I should create a category called “poop.” I talk enough about it. My birth story revolved around the absence of poop, my conversations with other young people revert to poop, I get excited about baby poop; poop, poop, poop.
Today’s poop story takes the chocolate cake, however. It is the poop story to end all poop stories.
And it begins with a ride to the grocery store.
O is eight months old and with this comes the transition to human food, or adult food, or solids, whatever you want to call it.
The transition has been a smooth one for the most part. She enjoys solid food, has had fun learning to pick pieces up by herself and so forth.
Her bowels, however, haven’t taken so lightly to the shift. For a while, her diapers were full of mushy green stuff. Then, they just stopped producing waste, like a garbage disposal out of order.
Every few hours, she would stare off into space and turn red, trying her little hardest to squeeze something out. Even when I thought, okay, for sure this is it, I would open an empty diaper a few minutes later.
Well, not today, folks.
On the way to the grocery store, Oakley began grunting her constipated grunt. I watched her in the car seat mirror turn red, and then angry. She began to whine; she was clearly in pain.
I wasn’t going to let her take this lying down. Actually, that’s exactly what I planned to do. I pulled over into the back of a parking lot and climbed into the backseat. I took her out of her car seat and laid her out flat.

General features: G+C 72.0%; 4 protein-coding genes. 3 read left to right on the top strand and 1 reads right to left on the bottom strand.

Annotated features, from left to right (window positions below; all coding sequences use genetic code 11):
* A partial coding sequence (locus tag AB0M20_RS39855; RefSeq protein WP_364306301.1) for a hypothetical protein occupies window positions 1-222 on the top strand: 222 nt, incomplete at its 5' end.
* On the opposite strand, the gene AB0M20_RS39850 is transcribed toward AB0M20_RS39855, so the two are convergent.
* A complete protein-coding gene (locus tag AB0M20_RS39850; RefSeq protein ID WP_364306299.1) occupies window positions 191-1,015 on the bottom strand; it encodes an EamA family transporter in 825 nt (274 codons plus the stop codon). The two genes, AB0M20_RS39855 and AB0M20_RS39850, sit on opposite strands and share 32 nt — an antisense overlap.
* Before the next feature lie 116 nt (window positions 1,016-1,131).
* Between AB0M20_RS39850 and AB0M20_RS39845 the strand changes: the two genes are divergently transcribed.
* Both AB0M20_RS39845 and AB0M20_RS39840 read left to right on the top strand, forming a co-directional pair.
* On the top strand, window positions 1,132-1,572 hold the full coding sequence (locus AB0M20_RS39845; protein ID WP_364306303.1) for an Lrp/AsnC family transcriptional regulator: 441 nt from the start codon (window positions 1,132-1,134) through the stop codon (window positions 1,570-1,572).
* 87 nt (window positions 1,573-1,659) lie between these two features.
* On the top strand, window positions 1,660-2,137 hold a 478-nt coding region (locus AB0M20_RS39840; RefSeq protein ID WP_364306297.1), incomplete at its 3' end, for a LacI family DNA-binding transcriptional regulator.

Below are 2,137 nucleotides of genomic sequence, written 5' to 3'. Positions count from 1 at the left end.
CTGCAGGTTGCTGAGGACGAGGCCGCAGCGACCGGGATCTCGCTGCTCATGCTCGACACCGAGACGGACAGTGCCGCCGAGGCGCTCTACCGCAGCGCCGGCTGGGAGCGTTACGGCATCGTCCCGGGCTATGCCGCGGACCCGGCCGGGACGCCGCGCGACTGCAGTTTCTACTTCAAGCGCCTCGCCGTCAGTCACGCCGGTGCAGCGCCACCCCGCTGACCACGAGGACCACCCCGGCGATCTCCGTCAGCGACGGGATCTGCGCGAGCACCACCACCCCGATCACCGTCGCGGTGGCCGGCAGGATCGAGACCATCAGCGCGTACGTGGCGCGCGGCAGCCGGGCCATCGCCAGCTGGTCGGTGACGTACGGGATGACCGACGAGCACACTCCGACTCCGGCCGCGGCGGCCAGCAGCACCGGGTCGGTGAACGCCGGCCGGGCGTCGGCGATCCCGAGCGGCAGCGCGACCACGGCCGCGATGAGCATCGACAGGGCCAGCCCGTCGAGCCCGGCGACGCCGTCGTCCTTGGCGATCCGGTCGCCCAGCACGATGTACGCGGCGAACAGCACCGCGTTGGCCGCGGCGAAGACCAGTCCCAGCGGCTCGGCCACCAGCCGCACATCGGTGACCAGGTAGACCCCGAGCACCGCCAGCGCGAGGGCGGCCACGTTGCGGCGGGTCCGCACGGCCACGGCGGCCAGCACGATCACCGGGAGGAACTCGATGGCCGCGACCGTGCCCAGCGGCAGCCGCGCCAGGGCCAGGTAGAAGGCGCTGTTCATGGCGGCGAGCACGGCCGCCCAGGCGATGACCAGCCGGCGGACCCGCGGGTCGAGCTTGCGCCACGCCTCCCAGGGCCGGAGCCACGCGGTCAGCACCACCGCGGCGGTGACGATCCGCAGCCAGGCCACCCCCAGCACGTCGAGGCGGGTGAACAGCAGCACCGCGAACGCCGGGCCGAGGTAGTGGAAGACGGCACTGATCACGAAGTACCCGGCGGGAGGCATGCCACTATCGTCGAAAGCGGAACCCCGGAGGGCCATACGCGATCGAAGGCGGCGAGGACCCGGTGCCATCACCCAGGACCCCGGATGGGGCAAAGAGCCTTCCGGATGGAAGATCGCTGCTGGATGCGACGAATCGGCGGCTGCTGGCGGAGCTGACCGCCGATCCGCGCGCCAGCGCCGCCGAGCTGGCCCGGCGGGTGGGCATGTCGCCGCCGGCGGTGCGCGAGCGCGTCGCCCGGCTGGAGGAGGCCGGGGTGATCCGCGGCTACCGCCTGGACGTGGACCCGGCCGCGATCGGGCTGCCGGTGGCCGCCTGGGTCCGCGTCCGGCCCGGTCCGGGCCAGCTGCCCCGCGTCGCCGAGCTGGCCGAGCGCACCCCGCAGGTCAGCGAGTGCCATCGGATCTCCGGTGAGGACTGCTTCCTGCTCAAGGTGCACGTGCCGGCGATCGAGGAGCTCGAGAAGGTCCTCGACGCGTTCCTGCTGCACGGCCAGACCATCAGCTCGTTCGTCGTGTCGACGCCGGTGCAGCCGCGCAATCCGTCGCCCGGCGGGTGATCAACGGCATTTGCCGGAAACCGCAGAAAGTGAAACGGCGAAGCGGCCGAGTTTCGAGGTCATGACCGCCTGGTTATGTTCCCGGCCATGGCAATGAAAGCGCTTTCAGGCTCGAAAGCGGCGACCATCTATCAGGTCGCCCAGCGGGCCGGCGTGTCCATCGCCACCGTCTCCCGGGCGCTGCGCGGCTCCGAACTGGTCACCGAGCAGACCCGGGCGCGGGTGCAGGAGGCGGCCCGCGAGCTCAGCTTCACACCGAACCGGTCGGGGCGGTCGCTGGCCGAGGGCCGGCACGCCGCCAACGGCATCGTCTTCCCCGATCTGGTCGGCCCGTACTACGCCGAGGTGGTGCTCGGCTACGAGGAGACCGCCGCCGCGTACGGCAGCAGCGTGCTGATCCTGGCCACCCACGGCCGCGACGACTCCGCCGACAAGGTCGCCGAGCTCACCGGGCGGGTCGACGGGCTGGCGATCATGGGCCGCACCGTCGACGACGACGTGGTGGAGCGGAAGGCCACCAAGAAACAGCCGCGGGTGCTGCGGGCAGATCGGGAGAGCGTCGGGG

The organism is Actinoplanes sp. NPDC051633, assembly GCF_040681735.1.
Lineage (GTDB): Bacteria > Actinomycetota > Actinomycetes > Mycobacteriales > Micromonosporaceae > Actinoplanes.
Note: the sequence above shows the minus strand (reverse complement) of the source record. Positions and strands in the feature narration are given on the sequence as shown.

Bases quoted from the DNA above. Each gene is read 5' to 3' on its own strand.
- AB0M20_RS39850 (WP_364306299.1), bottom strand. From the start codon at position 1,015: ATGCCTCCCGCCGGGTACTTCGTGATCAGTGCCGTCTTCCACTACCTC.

By the time I took her diaper off, O was ready to play, completely forgetting the torment of her large intestine (or her small one, or both for that matter, I was never good at biology.)
“Focus,” I said to her as I held her bare legs in the air.
After about thirty seconds of grunting, I realized most of the sounds were coming from me. Was this what it was like to watch me give birth to her? Holding my hand and telling me it was all be over soon?
I wiped a bead of sweat from my brow.
Finally, O was ready to really give it a go. I held her legs in the air for optimal pushing. Her tiny fingernails scratched at the leather seats.
I could see it then; a rock hard, lumpy turd. It was glorious. I thought about nothing but how great she would feel after this journey concluded.
Maybe I had to use my hands, maybe I had to really get gross there in the back seat with my infant daughter; frankly, I don’t feel like we know each other well enough yet for me to confirm or deny this.
All I can say is that after about a fifteen-minute detour to an empty parking lot, we finally got to the store in one piece.
Well, a few pieces were missing.
A few lumpy, green, har——Okay, okay, I’m done.